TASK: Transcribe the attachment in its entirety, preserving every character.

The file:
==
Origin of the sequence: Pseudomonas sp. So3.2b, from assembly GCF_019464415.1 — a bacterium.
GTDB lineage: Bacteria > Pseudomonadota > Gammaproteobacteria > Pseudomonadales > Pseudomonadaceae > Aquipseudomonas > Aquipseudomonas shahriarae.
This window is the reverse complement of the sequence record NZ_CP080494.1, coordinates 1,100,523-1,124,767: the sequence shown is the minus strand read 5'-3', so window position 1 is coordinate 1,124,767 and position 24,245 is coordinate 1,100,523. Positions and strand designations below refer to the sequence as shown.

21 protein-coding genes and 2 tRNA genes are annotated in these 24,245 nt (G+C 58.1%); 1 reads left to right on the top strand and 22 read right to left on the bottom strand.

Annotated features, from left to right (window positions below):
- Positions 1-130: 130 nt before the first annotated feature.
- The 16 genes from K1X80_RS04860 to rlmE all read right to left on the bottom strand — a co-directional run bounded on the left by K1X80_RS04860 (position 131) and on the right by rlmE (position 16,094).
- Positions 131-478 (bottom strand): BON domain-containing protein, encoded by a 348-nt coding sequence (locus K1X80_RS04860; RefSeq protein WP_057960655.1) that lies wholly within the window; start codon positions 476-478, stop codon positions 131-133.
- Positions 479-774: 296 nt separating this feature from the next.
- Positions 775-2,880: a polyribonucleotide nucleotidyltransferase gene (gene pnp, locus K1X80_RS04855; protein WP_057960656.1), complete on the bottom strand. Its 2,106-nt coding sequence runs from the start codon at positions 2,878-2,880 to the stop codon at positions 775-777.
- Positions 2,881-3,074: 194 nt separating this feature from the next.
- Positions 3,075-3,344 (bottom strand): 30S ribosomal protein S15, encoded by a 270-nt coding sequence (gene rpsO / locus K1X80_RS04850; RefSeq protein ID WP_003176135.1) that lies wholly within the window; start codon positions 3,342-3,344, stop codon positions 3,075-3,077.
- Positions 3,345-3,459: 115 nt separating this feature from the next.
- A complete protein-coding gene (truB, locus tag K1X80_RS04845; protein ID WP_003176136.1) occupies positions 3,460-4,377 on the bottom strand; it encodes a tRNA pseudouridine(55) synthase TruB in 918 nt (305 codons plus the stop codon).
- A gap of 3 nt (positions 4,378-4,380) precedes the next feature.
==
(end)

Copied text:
Origin of the sequence: Pseudomonas sp. So3.2b, from assembly GCF_019464415.1 — a bacterium.
GTDB lineage: Bacteria > Pseudomonadota > Gammaproteobacteria > Pseudomonadales > Pseudomonadaceae > Aquipseudomonas > Aquipseudomonas shahriarae.
This window is the reverse complement of the sequence record NZ_CP080494.1, coordinates 1,100,523-1,124,767: the sequence shown is the minus strand read 5'-3', so window position 1 is coordinate 1,124,767 and position 24,245 is coordinate 1,100,523. Positions and strand designations below refer to the sequence as shown.

21 protein-coding genes and 2 tRNA genes are annotated in these 24,245 nt (G+C 58.1%); 1 reads left to right on the top strand and 22 read right to left on the bottom strand.

Annotated features, from left to right (window positions below):
- Positions 1-130: 130 nt before the first annotated feature.
- The 16 genes from K1X80_RS04860 to rlmE all read right to left on the bottom strand — a co-directional run bounded on the left by K1X80_RS04860 (position 131) and on the right by rlmE (position 16,094).
- Positions 131-478 (bottom strand): BON domain-containing protein, encoded by a 348-nt coding sequence (locus K1X80_RS04860; RefSeq protein WP_057960655.1) that lies wholly within the window; start codon positions 476-478, stop codon positions 131-133.
- Positions 479-774: 296 nt separating this feature from the next.
- Positions 775-2,880: a polyribonucleotide nucleotidyltransferase gene (gene pnp, locus K1X80_RS04855; protein WP_057960656.1), complete on the bottom strand. Its 2,106-nt coding sequence runs from the start codon at positions 2,878-2,880 to the stop codon at positions 775-777.
- Positions 2,881-3,074: 194 nt separating this feature from the next.
- Positions 3,075-3,344 (bottom strand): 30S ribosomal protein S15, encoded by a 270-nt coding sequence (gene rpsO / locus K1X80_RS04850; RefSeq protein ID WP_003176135.1) that lies wholly within the window; start codon positions 3,342-3,344, stop codon positions 3,075-3,077.
- Positions 3,345-3,459: 115 nt separating this feature from the next.
- A complete protein-coding gene (truB, locus tag K1X80_RS04845; protein ID WP_003176136.1) occupies positions 3,460-4,377 on the bottom strand; it encodes a tRNA pseudouridine(55) synthase TruB in 918 nt (305 codons plus the stop codon).
- A gap of 3 nt (positions 4,378-4,380) precedes the next feature.